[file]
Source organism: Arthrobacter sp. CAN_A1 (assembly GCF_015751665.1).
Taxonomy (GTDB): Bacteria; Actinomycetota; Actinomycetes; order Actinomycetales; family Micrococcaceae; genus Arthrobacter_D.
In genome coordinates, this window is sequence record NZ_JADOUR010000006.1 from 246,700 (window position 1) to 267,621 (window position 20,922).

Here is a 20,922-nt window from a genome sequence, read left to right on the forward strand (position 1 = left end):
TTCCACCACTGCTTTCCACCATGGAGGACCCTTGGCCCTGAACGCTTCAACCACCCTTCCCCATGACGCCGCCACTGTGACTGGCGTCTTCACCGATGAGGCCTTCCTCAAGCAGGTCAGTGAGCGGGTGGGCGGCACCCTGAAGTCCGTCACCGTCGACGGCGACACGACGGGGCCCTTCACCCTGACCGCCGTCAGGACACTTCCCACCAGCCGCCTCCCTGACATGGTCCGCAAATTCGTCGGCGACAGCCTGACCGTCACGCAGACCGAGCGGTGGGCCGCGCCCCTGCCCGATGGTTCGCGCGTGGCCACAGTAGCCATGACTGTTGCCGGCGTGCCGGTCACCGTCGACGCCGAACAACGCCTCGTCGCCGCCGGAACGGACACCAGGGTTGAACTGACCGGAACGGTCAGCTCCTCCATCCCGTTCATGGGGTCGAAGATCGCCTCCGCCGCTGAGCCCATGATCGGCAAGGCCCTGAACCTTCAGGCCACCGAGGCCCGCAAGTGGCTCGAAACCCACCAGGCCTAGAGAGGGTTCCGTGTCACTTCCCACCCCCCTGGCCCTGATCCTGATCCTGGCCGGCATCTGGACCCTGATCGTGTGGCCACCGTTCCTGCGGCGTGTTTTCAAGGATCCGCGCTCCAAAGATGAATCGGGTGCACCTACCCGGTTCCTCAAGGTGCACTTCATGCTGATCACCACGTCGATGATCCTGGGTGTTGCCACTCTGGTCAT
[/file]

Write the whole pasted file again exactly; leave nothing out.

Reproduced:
Source organism: Arthrobacter sp. CAN_A1 (assembly GCF_015751665.1).
Taxonomy (GTDB): Bacteria; Actinomycetota; Actinomycetes; order Actinomycetales; family Micrococcaceae; genus Arthrobacter_D.
In genome coordinates, this window is sequence record NZ_JADOUR010000006.1 from 246,700 (window position 1) to 267,621 (window position 20,922).

Here is a 20,922-nt window from a genome sequence, read left to right on the forward strand (position 1 = left end):
TTCCACCACTGCTTTCCACCATGGAGGACCCTTGGCCCTGAACGCTTCAACCACCCTTCCCCATGACGCCGCCACTGTGACTGGCGTCTTCACCGATGAGGCCTTCCTCAAGCAGGTCAGTGAGCGGGTGGGCGGCACCCTGAAGTCCGTCACCGTCGACGGCGACACGACGGGGCCCTTCACCCTGACCGCCGTCAGGACACTTCCCACCAGCCGCCTCCCTGACATGGTCCGCAAATTCGTCGGCGACAGCCTGACCGTCACGCAGACCGAGCGGTGGGCCGCGCCCCTGCCCGATGGTTCGCGCGTGGCCACAGTAGCCATGACTGTTGCCGGCGTGCCGGTCACCGTCGACGCCGAACAACGCCTCGTCGCCGCCGGAACGGACACCAGGGTTGAACTGACCGGAACGGTCAGCTCCTCCATCCCGTTCATGGGGTCGAAGATCGCCTCCGCCGCTGAGCCCATGATCGGCAAGGCCCTGAACCTTCAGGCCACCGAGGCCCGCAAGTGGCTCGAAACCCACCAGGCCTAGAGAGGGTTCCGTGTCACTTCCCACCCCCCTGGCCCTGATCCTGATCCTGGCCGGCATCTGGACCCTGATCGTGTGGCCACCGTTCCTGCGGCGTGTTTTCAAGGATCCGCGCTCCAAAGATGAATCGGGTGCACCTACCCGGTTCCTCAAGGTGCACTTCATGCTGATCACCACGTCGATGATCCTGGGTGTTGCCACTCTGGTCAT